In a landmark settlement with the Justice Department that could serve as a template for other states, Georgia will stop admitting people with developmental disabilities, such as Down syndrome and autism, to state hospitals by July 2011 and transfer all those already in the hospitals to community settings by July 2015, according to the DoJ.
The state must also increase programs--including community treatment, intensive case management and supported housing programs--to serve some 9,000 people with mental illness in community settings. In return, Gov. Sonny Perdue said the state avoided a direct federal takeover of its mental health and developmental disabilities services, the Associated Press reports.
The settlement puts teeth in the Olmstead decision of 1999, in which the Supreme Court ruled that the Americans With Disabilities Act requires states to care for elderly and disabled people "in the most integrated setting appropriate"--which means people should be de-institutionalized and live in the community, when possible.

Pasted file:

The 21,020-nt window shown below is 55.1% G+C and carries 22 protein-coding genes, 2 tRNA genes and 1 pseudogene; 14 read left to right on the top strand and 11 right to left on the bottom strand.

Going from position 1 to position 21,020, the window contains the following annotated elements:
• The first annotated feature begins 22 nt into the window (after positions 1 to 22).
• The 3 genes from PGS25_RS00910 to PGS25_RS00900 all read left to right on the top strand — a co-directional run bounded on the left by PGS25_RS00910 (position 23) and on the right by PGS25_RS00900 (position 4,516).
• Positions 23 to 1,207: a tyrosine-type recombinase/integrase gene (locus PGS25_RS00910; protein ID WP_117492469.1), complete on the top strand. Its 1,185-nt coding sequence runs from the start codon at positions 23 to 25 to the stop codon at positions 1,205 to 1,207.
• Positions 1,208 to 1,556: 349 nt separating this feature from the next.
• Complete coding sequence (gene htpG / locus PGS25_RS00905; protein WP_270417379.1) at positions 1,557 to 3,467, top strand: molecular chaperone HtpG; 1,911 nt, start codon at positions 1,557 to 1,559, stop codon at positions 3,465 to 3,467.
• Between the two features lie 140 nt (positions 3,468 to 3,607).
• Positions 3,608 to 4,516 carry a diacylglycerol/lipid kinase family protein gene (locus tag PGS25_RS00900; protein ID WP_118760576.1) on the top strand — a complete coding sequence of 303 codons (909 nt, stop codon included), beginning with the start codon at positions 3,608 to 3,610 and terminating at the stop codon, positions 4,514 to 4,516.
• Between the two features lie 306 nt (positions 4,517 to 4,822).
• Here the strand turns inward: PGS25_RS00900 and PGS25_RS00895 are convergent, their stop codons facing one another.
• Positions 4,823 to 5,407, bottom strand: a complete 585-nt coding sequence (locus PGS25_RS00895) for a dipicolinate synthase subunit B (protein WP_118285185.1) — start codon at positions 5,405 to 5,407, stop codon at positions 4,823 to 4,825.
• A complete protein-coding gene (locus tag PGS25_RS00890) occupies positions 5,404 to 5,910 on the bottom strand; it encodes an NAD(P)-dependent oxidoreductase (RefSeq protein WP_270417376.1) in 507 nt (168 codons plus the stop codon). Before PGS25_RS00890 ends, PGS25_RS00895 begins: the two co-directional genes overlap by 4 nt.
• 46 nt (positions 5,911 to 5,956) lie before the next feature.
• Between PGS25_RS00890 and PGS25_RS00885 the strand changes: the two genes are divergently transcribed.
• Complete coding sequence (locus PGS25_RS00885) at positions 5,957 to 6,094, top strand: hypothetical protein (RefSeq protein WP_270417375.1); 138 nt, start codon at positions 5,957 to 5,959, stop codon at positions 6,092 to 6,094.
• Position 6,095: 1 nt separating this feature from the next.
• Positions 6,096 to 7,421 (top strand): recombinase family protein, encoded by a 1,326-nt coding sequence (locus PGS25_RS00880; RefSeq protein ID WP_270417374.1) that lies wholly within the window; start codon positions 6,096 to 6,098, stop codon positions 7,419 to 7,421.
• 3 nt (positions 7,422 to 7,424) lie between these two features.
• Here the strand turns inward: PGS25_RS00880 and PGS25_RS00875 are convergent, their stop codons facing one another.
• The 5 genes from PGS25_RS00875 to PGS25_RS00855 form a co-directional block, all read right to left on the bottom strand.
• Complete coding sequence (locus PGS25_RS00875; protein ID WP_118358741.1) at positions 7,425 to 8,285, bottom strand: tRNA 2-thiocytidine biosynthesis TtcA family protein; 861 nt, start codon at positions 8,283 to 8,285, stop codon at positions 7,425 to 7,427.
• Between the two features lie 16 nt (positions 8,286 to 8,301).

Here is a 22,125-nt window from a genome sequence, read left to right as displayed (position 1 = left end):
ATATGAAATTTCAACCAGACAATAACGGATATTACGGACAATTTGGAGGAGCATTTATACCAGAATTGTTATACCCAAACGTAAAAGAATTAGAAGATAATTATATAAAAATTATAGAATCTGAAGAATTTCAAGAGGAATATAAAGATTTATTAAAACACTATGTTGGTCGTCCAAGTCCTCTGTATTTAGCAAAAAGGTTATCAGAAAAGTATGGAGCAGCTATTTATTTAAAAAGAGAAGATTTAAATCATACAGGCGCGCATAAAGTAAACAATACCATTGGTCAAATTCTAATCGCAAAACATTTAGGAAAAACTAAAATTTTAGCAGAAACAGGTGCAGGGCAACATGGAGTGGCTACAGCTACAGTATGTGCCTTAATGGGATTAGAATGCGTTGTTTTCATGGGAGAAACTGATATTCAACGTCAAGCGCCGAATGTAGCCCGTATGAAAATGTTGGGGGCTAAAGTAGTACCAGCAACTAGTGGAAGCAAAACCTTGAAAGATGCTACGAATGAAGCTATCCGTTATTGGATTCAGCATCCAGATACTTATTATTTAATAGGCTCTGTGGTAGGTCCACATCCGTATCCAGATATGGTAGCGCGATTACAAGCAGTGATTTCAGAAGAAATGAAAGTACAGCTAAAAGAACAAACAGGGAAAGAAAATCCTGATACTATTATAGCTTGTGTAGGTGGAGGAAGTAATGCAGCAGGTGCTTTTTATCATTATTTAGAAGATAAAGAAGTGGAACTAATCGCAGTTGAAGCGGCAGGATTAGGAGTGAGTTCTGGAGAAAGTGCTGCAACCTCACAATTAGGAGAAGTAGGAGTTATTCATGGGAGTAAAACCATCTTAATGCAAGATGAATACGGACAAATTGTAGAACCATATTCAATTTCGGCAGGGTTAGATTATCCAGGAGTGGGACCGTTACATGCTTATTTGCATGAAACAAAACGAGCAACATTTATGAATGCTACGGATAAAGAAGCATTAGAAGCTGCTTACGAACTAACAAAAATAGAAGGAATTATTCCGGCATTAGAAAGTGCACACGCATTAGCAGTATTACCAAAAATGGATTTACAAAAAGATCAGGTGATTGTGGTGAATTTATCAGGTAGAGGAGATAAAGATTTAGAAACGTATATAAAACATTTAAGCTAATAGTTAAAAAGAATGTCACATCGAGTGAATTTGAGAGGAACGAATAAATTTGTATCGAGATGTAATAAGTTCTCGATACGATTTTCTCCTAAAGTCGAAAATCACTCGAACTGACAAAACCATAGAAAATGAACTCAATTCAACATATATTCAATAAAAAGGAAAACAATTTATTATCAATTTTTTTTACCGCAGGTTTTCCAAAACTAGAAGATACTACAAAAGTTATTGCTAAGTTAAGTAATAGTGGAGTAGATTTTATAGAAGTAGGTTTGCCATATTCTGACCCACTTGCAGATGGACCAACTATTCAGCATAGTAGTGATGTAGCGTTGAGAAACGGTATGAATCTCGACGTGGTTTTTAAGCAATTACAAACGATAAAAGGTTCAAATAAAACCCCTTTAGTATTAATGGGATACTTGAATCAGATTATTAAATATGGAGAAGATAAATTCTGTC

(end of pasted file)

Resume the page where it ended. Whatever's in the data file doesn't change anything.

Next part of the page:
The case that was resolved Tuesday was triggered by a Justice Department investigation that found that mentally ill people were being inappropriately segregated in state hospitals, and caps another investigation started in 2007 after the Atlanta Journal-Constitution uncovered more than 100 suspicious deaths of patients in state mental hospitals.
The settlement will help the state financially, U.S. Assistant Attorney General Thomas Perez said. Right now, Georgia spends an average of $174,000 a year to house someone in a state hospital, but it would cost only $47,000 to provide in-home services to the developmentally disabled, Perez said.
An attorney with the Atlanta Legal Aid Society, which served as a friend of the court on the case, told the Los Angeles Times that the decision marks a big step forward for people with mental illness. "No longer will people be confined in a state hospital who could be living much fuller lives in the community."